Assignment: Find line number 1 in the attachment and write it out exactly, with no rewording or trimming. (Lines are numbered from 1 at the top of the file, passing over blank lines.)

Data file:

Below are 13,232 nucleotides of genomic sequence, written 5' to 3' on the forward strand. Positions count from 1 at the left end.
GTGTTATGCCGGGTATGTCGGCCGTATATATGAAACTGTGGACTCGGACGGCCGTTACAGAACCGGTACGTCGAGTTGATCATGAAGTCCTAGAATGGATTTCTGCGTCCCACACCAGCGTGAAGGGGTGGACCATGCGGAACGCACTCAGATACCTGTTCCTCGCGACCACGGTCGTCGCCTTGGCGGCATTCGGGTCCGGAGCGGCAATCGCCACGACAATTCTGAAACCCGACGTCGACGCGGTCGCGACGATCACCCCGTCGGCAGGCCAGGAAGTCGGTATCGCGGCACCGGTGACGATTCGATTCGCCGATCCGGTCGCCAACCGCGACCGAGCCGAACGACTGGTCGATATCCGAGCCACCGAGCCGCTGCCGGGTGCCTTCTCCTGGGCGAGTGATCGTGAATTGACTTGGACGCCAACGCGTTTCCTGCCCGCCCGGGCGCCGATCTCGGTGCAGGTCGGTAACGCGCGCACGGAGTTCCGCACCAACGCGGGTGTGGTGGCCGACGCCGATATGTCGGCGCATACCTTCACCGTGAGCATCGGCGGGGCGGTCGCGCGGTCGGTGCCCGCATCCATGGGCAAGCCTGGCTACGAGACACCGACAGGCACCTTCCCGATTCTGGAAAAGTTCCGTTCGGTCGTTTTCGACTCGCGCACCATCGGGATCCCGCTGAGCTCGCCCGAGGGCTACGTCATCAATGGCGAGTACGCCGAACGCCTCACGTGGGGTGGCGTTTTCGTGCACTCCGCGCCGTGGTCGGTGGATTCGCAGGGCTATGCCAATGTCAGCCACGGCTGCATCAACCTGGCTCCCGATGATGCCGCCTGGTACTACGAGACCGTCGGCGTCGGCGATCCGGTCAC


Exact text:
Below are 13,232 nucleotides of genomic sequence, written 5' to 3' on the forward strand. Positions count from 1 at the left end.